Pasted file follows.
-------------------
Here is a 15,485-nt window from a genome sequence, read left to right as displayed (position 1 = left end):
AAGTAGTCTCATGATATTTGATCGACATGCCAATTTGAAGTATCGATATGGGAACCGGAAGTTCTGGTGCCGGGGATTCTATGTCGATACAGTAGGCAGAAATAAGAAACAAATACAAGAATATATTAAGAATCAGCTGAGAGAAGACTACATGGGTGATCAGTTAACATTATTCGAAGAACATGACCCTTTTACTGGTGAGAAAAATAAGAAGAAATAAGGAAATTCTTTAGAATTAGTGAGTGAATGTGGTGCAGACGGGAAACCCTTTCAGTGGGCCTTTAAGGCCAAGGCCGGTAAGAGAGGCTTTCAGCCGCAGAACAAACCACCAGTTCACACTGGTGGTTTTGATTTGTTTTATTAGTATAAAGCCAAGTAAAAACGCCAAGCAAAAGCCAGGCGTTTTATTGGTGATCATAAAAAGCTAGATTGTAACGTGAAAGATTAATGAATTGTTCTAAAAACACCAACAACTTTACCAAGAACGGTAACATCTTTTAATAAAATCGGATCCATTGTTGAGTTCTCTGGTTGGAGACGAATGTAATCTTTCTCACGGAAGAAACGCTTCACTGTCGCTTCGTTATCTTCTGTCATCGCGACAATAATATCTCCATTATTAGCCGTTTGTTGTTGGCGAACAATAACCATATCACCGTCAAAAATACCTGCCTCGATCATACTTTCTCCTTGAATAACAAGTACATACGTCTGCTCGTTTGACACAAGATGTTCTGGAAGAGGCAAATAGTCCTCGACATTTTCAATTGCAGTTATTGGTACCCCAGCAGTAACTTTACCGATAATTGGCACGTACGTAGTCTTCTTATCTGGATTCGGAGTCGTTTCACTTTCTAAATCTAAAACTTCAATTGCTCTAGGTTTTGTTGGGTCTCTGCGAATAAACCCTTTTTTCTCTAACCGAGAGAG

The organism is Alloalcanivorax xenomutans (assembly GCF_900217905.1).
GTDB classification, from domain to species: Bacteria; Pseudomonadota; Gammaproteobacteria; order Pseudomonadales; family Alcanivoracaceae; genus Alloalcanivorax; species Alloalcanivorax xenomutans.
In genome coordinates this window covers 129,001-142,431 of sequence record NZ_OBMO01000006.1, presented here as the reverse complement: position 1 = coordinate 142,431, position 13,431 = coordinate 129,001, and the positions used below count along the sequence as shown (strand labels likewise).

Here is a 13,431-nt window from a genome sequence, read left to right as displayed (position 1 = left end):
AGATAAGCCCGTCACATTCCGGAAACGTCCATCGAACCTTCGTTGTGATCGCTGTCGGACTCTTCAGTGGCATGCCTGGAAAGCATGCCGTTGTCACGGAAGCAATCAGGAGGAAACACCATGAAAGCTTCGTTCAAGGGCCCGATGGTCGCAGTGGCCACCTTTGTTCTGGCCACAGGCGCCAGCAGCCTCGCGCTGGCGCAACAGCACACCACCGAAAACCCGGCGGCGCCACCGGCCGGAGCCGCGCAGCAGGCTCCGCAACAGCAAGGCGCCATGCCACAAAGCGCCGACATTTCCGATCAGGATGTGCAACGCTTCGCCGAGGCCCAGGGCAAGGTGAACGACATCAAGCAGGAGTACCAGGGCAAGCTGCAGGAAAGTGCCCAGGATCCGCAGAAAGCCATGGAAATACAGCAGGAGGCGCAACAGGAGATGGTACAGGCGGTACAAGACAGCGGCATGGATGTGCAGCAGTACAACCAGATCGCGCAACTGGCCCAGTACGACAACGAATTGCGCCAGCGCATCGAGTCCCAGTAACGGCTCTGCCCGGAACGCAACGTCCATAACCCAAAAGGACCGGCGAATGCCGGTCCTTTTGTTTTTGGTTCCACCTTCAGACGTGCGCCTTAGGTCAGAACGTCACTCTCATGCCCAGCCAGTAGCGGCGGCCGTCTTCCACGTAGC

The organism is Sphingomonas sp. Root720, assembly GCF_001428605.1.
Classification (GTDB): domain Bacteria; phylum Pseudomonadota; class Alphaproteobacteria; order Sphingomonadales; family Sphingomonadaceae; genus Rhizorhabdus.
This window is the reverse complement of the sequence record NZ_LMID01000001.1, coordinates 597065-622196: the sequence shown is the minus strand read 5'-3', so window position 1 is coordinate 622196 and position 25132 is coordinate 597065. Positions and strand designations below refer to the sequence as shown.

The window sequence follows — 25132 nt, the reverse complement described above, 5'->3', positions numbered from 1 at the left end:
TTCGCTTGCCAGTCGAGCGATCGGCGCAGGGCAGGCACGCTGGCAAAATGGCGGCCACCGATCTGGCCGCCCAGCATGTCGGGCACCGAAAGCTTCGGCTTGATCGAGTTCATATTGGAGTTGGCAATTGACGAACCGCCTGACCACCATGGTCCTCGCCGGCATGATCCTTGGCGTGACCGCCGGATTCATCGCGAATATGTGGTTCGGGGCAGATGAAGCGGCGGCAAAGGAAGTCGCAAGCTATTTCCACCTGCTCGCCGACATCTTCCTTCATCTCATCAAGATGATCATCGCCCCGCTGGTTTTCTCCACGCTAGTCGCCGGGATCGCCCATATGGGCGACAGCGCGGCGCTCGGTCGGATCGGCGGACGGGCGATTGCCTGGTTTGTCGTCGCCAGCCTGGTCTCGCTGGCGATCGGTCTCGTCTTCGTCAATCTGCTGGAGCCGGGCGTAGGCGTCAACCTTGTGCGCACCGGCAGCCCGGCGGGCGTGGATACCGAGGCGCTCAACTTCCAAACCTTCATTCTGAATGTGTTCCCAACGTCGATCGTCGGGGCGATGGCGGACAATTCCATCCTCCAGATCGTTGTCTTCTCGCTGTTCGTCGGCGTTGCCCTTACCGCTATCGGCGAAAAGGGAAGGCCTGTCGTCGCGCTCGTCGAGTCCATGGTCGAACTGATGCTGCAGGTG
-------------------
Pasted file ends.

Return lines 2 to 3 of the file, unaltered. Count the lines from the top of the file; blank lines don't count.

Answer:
AAGTAGTCTCATGATATTTGATCGACATGCCAATTTGAAGTATCGATATGGGAACCGGAAGTTCTGGTGCCGGGGATTCTATGTCGATACAGTAGGCAGAAATAAGAAACAAATACAAGAATATATTAAGAATCAGCTGAGAGAAGACTACATGGGTGATCAGTTAACATTATTCGAAGAACATGACCCTTTTACTGGTGAGAAAAATAAGAAGAAATAAGGAAATTCTTTAGAATTAGTGAGTGAATGTGGTGCAGACGGGAAACCCTTTCAGTGGGCCTTTAAGGCCAAGGCCGGTAAGAGAGGCTTTCAGCCGCAGAACAAACCACCAGTTCACACTGGTGGTTTTGATTTGTTTTATTAGTATAAAGCCAAGTAAAAACGCCAAGCAAAAGCCAGGCGTTTTATTGGTGATCATAAAAAGCTAGATTGTAACGTGAAAGATTAATGAATTGTTCTAAAAACACCAACAACTTTACCAAGAACGGTAACATCTTTTAATAAAATCGGATCCATTGTTGAGTTCTCTGGTTGGAGACGAATGTAATCTTTCTCACGGAAGAAACGCTTCACTGTCGCTTCGTTATCTTCTGTCATCGCGACAATAATATCTCCATTATTAGCCGTTTGTTGTTGGCGAACAATAACCATATCACCGTCAAAAATACCTGCCTCGATCATACTTTCTCCTTGAATAACAAGTACATACGTCTGCTCGTTTGACACAAGATGTTCTGGAAGAGGCAAATAGTCCTCGACATTTTCAATTGCAGTTATTGGTACCCCAGCAGTAACTTTACCGATAATTGGCACGTACGTAGTCTTCTTATCTGGATTCGGAGTCGTTTCACTTTCTAAATCTAAAACTTCAATTGCTCTAGGTTTTGTTGGGTCTCTGCGAATAAACCCTTTTTTCTCTAACCGAGAGAG

The organism is Alloalcanivorax xenomutans (assembly GCF_900217905.1).